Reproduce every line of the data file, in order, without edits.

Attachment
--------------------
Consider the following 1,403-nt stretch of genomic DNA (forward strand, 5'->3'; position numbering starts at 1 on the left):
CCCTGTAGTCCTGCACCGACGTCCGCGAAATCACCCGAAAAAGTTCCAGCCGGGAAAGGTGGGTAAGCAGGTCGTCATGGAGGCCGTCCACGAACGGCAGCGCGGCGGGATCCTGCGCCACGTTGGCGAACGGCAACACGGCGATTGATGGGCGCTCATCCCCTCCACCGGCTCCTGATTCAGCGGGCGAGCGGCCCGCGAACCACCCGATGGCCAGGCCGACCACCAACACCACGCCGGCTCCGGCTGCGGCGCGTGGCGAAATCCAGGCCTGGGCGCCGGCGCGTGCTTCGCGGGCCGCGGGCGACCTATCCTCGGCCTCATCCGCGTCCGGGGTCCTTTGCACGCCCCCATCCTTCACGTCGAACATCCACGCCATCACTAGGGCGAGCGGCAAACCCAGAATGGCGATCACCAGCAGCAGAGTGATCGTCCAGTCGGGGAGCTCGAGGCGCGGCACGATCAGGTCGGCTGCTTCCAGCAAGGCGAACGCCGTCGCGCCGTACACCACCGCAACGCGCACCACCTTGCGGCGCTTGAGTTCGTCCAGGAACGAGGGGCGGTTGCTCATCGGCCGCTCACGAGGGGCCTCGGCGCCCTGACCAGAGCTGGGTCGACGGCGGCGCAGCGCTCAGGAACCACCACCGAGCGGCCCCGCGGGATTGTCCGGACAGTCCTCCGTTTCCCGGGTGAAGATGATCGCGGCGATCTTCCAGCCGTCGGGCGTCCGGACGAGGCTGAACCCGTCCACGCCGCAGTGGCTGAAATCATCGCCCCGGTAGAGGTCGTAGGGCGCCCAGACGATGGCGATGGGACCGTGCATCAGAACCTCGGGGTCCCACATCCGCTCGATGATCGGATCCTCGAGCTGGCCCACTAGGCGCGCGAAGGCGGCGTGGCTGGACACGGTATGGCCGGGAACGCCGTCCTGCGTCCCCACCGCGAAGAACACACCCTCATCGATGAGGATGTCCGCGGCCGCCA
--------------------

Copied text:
Consider the following 1,403-nt stretch of genomic DNA (forward strand, 5'->3'; position numbering starts at 1 on the left):
CCCTGTAGTCCTGCACCGACGTCCGCGAAATCACCCGAAAAAGTTCCAGCCGGGAAAGGTGGGTAAGCAGGTCGTCATGGAGGCCGTCCACGAACGGCAGCGCGGCGGGATCCTGCGCCACGTTGGCGAACGGCAACACGGCGATTGATGGGCGCTCATCCCCTCCACCGGCTCCTGATTCAGCGGGCGAGCGGCCCGCGAACCACCCGATGGCCAGGCCGACCACCAACACCACGCCGGCTCCGGCTGCGGCGCGTGGCGAAATCCAGGCCTGGGCGCCGGCGCGTGCTTCGCGGGCCGCGGGCGACCTATCCTCGGCCTCATCCGCGTCCGGGGTCCTTTGCACGCCCCCATCCTTCACGTCGAACATCCACGCCATCACTAGGGCGAGCGGCAAACCCAGAATGGCGATCACCAGCAGCAGAGTGATCGTCCAGTCGGGGAGCTCGAGGCGCGGCACGATCAGGTCGGCTGCTTCCAGCAAGGCGAACGCCGTCGCGCCGTACACCACCGCAACGCGCACCACCTTGCGGCGCTTGAGTTCGTCCAGGAACGAGGGGCGGTTGCTCATCGGCCGCTCACGAGGGGCCTCGGCGCCCTGACCAGAGCTGGGTCGACGGCGGCGCAGCGCTCAGGAACCACCACCGAGCGGCCCCGCGGGATTGTCCGGACAGTCCTCCGTTTCCCGGGTGAAGATGATCGCGGCGATCTTCCAGCCGTCGGGCGTCCGGACGAGGCTGAACCCGTCCACGCCGCAGTGGCTGAAATCATCGCCCCGGTAGAGGTCGTAGGGCGCCCAGACGATGGCGATGGGACCGTGCATCAGAACCTCGGGGTCCCACATCCGCTCGATGATCGGATCCTCGAGCTGGCCCACTAGGCGCGCGAAGGCGGCGTGGCTGGACACGGTATGGCCGGGAACGCCGTCCTGCGTCCCCACCGCGAAGAACACACCCTCATCGATGAGGATGTCCGCGGCCGCCA